Photo by Jon Drews

It is no secret that graduates from Tech go on to do incredible things in the workforce.  Whether they go on to become Nobel laureates, founders and CEOs or astronauts, the degrees they earn at Tech allow them to advance quickly in their field and as a result make a fairly enviable salary.  After student loans and debts are paid off, though, the next step for many alumni is to give back to the institution that propelled their success.

Tech’s recent Philanthropy at Tech week spotlighted the school’s history of donations through more than 70 signs which were installed throughout campus.  These signs were aimed at raising student awareness of the impact such contributions have had on Tech.

Alumni contributions are such a common occurrence at Tech that the school has been ranked third in the nation among public universities for alumni giving, and since 2006, these funds provided a hefty percentage of the school’s development fund.  How do alumni  go about becoming a giver?

Perhaps the most simple and straightforward way to make a monetary impact on the school is to make a cash donation.  According to the Office of Development’s website, all that is required for a cash donation is a mailed check with an attached note detailing the purpose or designation of the gift.

This option is the most frequently used in gifting to Tech and was the method chosen by several notable alumni donors, including Ernest Scheller Jr., whose 50 million dollar cash donation to the business school was the largest single cash donation in the school’s history.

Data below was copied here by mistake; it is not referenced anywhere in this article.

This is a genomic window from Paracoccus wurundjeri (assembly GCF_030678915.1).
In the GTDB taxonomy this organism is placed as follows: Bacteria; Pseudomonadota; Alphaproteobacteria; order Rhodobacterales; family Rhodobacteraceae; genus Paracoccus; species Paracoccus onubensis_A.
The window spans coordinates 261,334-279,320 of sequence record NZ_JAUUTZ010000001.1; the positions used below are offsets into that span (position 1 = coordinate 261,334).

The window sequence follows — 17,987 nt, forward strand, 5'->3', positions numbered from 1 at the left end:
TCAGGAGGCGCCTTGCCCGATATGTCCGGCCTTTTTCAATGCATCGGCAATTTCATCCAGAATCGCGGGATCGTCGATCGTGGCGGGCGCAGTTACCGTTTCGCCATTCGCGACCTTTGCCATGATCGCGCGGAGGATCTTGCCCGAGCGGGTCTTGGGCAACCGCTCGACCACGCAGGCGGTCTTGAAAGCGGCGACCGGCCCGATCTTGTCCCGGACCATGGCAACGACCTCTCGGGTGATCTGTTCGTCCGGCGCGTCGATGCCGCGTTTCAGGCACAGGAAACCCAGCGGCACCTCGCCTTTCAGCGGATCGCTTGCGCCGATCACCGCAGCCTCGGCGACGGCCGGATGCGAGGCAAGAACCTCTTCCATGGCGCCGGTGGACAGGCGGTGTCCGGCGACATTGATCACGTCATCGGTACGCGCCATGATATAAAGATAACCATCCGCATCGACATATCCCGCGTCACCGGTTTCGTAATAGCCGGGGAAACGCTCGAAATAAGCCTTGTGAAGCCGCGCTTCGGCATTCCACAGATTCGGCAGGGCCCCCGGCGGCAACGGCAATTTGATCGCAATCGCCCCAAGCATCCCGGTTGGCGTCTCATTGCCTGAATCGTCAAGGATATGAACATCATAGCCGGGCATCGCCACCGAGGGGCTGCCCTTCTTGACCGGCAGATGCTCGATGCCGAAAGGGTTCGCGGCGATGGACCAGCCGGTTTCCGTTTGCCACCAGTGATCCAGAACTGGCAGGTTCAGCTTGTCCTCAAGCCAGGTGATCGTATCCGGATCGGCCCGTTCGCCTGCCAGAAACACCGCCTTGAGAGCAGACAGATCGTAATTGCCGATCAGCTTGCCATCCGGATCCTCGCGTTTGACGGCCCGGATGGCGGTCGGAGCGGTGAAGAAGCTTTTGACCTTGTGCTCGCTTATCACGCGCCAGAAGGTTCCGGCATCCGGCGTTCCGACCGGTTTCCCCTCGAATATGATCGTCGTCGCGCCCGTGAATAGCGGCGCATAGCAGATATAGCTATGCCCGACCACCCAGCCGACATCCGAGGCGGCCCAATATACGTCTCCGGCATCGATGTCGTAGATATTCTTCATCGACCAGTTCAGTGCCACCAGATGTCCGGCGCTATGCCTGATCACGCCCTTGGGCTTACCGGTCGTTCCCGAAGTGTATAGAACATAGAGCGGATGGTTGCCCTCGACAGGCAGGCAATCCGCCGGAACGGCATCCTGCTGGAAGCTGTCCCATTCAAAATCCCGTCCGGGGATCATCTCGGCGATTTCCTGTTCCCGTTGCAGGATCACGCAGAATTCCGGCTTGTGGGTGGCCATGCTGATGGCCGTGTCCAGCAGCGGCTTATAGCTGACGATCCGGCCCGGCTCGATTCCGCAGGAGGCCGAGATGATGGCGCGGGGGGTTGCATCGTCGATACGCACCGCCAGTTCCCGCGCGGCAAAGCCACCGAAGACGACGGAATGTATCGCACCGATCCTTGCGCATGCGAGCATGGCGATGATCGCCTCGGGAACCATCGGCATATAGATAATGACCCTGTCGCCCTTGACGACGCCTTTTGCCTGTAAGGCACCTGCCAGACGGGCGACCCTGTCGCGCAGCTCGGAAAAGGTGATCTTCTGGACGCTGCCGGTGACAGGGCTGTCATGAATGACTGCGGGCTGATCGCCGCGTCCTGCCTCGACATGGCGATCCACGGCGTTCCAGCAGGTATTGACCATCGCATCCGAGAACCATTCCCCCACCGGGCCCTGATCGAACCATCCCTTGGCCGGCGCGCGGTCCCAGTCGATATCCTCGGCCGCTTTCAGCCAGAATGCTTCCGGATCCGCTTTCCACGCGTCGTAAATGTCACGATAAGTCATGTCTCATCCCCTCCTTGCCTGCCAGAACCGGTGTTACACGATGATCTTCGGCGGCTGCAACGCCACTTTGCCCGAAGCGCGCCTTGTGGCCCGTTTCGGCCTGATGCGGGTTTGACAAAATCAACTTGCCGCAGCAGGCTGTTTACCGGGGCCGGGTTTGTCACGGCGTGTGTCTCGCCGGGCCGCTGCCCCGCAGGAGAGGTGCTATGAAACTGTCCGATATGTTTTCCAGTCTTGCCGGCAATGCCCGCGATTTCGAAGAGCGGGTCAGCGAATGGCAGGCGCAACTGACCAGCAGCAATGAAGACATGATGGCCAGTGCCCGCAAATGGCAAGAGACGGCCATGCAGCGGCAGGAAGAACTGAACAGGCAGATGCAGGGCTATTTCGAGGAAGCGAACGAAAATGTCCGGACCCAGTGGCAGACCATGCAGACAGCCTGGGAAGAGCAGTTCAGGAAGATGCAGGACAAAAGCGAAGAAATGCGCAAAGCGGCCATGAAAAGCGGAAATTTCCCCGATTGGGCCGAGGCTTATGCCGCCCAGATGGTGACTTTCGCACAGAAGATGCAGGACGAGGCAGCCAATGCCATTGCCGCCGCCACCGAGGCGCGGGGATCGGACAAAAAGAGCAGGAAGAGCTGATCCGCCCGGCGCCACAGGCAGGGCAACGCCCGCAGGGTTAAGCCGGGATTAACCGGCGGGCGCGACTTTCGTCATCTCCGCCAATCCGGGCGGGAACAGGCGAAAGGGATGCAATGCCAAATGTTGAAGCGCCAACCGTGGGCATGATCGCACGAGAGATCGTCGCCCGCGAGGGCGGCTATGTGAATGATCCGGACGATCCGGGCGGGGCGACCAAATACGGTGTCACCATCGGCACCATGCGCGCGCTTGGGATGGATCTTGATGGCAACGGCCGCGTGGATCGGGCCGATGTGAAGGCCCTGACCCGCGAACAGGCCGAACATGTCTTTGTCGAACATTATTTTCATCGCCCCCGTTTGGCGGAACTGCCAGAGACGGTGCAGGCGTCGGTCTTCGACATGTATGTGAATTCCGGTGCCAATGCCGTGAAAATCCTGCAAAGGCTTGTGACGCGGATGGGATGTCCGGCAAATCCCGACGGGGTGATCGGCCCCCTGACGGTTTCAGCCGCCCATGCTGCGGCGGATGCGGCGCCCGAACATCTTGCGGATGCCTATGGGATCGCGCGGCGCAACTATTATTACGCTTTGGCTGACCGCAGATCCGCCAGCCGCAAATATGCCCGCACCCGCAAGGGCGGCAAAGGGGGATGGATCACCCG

Donors can also give to Tech through the donations of assets.  Real estate, personal property, such as artwork,  stocks, bonds and other personal assets can be donated to the school to then be sold by the Georgia Tech Foundation.

This option allows donors to receive a possible tax deduction along with other tax savings, while still making a monetary contribution to the school.  Donors can also make their donation profitable for themselves by choosing a donation option that allows them to make income for themselves. This is possible through the creation of gift annuities and annuity trusts.

These are a handful of ways in donations can be made back to Tech and figuring out the right method may prove chaotic for the recent graduate.  To help alleviate this, Tech has come up with several tools meant to aid in the giving process.

The Office of Development has created a Gift Strategy Chart, allowing givers to match their goals with the possible options and the outcomes of each option.

The department’s website also features a Life Stage Gift Planner, allowing donors to choose their age group and view the financial problems and issues they may be facing and how they can give to Tech in a way such that these issues and concerns can be avoided or addressed.

Though the school has made it simple to give back, future graduates may not be entirely convinced that giving back is necessary. After all, with so many other graduates giving back, what difference would your donation make? The answer may be surprising.

According to the Georgia Tech Student Foundation, one in five students attending Tech receives private scholarships as a form of financial aid.

Furthermore, one-third of the facilities at Tech have been partially or fully funded through private donations. One in every six professors receives research and education funding through an endowed position provided by former donors.

Finally, over the past four years, over 10,000 students have received over 122 million dollars in scholarships from private philanthropy.

Such donations are directly helping students during their time at Tech.

By donating to Tech, donors are aiding in helping students live out some of their dreams while also helping the school maintain its reputation of excellence and prestige.